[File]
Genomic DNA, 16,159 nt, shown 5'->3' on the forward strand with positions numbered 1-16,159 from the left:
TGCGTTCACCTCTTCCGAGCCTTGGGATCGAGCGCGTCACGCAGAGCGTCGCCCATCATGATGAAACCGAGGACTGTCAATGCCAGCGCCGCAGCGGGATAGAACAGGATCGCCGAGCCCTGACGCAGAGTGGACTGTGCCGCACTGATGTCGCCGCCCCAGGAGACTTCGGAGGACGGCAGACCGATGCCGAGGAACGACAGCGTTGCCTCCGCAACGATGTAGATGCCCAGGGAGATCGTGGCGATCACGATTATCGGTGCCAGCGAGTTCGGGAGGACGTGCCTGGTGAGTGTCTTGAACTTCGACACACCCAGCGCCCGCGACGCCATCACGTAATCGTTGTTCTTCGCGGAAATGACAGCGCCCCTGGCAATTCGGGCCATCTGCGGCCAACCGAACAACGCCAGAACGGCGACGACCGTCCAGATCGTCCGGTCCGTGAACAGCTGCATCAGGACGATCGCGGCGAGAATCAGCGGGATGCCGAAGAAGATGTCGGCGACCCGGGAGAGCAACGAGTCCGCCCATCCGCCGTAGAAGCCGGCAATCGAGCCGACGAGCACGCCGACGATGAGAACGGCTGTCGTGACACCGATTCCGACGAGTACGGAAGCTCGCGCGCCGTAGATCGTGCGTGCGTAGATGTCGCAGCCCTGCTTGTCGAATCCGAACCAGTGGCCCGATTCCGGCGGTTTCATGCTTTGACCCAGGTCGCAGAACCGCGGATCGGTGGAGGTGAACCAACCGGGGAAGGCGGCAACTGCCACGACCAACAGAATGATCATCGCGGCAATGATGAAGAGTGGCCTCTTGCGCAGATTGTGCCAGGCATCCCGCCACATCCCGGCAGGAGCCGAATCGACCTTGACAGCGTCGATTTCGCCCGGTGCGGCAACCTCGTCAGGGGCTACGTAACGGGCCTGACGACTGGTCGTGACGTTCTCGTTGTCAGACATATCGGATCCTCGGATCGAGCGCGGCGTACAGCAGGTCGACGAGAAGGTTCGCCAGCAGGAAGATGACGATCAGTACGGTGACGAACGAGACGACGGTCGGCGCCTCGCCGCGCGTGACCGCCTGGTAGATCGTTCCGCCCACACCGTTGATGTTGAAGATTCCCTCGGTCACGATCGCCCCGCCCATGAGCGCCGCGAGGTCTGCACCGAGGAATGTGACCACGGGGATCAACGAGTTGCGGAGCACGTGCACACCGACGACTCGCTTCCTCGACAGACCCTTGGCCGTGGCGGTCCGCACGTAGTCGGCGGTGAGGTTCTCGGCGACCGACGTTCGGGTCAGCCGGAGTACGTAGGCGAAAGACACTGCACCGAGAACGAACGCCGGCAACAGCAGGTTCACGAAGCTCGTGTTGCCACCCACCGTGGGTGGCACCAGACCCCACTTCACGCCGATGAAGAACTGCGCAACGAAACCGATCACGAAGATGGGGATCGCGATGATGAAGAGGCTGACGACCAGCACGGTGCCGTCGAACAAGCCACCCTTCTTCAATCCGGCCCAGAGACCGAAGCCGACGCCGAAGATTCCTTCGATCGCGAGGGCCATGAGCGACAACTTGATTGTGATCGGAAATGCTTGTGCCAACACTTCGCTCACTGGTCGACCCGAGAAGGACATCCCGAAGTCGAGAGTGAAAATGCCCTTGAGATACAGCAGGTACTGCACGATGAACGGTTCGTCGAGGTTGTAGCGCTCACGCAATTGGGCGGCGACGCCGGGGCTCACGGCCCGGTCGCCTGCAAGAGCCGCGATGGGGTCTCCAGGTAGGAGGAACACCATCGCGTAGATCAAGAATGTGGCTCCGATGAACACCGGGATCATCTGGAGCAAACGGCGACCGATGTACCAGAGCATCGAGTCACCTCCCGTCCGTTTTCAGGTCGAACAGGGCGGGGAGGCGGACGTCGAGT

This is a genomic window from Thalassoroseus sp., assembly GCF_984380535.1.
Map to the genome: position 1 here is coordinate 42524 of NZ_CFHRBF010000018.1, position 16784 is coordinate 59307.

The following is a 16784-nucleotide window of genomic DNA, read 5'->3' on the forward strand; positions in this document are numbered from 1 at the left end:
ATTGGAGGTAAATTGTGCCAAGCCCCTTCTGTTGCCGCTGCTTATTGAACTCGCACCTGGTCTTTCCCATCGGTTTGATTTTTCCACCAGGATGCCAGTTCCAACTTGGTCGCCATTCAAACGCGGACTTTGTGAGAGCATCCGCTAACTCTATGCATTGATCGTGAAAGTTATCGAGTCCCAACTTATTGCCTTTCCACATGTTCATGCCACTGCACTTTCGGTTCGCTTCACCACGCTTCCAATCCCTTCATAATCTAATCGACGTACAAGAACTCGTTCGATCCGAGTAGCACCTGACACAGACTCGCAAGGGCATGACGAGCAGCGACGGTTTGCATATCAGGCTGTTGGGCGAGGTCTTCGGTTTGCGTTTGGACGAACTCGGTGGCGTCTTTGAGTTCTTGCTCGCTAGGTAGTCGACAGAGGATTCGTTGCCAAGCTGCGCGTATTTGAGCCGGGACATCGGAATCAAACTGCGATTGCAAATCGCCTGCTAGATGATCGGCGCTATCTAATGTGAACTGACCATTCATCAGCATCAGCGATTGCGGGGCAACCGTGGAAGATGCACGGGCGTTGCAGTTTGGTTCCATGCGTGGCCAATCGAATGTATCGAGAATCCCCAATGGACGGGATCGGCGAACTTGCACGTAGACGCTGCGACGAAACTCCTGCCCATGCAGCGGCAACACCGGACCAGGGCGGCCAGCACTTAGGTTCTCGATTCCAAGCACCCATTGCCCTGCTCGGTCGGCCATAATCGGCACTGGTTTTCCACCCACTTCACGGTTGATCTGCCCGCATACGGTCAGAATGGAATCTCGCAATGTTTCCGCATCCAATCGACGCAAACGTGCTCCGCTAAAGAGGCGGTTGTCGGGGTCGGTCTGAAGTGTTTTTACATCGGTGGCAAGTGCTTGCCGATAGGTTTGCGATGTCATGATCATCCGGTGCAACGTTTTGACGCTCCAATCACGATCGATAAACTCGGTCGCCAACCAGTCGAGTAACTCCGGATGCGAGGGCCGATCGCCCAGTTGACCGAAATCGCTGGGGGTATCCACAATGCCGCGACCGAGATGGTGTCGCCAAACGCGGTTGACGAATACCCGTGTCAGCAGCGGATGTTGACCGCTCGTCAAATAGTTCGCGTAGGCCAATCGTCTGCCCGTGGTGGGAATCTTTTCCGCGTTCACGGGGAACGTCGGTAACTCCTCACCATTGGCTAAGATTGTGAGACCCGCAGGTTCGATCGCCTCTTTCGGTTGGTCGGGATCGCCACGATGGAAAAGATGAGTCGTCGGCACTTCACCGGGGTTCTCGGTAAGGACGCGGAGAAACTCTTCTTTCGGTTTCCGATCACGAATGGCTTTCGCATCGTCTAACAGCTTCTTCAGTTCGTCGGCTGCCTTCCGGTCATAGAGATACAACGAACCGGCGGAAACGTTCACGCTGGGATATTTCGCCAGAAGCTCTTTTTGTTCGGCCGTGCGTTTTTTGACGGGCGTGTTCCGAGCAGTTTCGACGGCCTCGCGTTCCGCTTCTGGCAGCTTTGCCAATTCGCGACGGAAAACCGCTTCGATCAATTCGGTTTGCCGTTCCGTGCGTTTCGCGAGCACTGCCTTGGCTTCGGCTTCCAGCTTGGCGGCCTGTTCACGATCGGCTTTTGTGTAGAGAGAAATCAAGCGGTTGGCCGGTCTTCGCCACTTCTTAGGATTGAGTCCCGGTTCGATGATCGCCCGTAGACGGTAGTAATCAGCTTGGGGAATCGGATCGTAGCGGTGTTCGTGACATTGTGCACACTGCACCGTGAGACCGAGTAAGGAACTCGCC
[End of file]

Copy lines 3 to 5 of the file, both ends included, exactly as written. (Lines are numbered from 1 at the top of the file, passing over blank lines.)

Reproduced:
This is a genomic window from Thalassoroseus sp., assembly GCF_984380535.1.
Map to the genome: position 1 here is coordinate 42524 of NZ_CFHRBF010000018.1, position 16784 is coordinate 59307.

The following is a 16784-nucleotide window of genomic DNA, read 5'->3' on the forward strand; positions in this document are numbered from 1 at the left end: